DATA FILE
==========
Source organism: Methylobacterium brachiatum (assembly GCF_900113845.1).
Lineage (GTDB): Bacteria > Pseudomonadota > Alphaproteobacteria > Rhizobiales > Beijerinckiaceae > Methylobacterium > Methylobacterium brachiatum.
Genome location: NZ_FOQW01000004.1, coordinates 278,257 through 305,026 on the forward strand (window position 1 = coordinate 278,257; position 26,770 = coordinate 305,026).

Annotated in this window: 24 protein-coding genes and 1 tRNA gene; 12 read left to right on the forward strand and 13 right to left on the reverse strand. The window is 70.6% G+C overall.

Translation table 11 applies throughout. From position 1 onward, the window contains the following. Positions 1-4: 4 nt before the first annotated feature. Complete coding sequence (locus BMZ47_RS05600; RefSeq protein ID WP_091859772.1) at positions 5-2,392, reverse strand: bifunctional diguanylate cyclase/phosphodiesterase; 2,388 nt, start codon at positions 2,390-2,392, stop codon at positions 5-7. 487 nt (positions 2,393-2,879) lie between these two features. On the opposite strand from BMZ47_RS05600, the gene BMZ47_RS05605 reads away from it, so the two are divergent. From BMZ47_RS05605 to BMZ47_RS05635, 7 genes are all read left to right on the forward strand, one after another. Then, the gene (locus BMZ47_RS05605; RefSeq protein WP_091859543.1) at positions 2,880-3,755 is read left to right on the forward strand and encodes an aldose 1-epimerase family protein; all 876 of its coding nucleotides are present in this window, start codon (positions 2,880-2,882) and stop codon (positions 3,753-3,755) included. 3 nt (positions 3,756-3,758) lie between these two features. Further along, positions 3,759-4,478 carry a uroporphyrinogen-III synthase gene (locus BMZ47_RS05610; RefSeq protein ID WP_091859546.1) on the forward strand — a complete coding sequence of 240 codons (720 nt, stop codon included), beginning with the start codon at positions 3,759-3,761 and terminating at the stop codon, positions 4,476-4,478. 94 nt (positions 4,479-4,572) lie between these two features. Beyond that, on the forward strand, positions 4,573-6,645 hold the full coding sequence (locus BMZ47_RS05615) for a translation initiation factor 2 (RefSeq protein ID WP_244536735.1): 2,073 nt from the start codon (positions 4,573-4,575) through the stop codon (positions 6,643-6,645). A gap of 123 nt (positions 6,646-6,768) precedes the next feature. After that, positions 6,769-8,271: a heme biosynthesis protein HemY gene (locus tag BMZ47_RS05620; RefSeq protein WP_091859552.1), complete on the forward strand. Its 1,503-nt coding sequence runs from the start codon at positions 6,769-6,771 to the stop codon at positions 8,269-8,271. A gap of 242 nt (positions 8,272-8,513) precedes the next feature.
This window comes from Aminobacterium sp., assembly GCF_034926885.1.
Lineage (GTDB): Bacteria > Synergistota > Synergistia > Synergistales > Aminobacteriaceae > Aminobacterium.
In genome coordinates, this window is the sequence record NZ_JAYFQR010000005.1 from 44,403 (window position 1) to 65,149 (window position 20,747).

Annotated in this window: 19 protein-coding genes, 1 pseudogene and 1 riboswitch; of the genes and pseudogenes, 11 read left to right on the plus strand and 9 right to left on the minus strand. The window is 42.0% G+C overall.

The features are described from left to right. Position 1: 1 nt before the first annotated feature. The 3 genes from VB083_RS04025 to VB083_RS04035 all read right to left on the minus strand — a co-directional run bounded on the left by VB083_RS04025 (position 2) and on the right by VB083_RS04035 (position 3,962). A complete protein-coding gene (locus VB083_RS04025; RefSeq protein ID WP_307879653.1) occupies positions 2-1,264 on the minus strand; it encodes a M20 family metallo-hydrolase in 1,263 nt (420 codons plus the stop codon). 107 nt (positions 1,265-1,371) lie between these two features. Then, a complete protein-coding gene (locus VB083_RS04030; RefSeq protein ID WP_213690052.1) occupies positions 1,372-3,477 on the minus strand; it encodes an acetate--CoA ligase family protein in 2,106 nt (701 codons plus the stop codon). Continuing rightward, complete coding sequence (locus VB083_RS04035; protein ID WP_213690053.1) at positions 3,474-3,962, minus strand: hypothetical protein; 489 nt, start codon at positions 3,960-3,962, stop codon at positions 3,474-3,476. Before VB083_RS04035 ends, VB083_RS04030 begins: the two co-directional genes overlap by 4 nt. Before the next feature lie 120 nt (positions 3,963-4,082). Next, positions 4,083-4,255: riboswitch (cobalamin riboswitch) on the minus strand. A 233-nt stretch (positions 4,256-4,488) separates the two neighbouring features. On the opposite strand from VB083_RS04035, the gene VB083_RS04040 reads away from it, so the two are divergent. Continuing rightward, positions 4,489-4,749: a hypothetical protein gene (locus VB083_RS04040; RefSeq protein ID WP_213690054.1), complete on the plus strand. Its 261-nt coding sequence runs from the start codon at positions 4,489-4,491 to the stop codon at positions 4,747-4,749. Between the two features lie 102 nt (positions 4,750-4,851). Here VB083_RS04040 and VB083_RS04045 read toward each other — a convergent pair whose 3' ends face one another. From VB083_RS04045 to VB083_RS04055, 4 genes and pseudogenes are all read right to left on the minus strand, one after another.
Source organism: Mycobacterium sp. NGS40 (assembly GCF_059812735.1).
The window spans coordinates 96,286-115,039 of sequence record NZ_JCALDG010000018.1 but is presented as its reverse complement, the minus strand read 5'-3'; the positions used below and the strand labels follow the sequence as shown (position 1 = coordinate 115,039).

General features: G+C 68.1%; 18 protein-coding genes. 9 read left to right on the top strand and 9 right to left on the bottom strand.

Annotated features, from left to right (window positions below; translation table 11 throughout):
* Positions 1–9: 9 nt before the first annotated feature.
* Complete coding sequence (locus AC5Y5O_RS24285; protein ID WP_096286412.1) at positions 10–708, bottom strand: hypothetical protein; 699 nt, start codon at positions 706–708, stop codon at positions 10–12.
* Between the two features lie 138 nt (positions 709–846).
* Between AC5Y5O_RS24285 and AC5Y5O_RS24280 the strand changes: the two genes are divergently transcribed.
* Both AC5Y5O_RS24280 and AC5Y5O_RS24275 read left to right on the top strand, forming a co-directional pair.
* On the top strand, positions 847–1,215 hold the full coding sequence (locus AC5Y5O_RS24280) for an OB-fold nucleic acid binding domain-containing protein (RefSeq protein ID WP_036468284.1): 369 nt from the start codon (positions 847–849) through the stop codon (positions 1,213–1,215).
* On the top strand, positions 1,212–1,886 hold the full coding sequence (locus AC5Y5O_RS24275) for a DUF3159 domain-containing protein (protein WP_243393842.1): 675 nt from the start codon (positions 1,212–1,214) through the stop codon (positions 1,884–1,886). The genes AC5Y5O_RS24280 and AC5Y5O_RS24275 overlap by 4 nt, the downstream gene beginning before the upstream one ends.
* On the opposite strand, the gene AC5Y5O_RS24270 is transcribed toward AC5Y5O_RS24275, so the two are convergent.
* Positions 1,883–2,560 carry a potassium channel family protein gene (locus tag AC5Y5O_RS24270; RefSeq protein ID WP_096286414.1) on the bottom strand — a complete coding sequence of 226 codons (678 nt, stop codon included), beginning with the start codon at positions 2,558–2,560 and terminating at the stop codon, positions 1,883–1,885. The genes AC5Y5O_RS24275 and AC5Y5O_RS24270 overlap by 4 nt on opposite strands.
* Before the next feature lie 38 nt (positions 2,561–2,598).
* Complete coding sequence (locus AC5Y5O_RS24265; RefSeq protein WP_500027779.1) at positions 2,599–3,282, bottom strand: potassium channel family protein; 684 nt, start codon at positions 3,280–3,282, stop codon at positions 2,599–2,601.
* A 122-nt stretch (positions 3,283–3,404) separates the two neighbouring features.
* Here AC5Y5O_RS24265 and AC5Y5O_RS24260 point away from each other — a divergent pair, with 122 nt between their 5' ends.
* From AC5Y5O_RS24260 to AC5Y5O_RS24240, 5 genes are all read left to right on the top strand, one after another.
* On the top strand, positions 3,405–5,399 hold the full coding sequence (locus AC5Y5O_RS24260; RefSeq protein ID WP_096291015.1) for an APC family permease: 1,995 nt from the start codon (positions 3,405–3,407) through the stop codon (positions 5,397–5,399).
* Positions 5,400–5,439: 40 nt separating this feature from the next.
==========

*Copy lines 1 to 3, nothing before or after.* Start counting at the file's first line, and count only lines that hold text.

Source organism: Methylobacterium brachiatum (assembly GCF_900113845.1).
Lineage (GTDB): Bacteria > Pseudomonadota > Alphaproteobacteria > Rhizobiales > Beijerinckiaceae > Methylobacterium > Methylobacterium brachiatum.
Genome location: NZ_FOQW01000004.1, coordinates 278,257 through 305,026 on the forward strand (window position 1 = coordinate 278,257; position 26,770 = coordinate 305,026).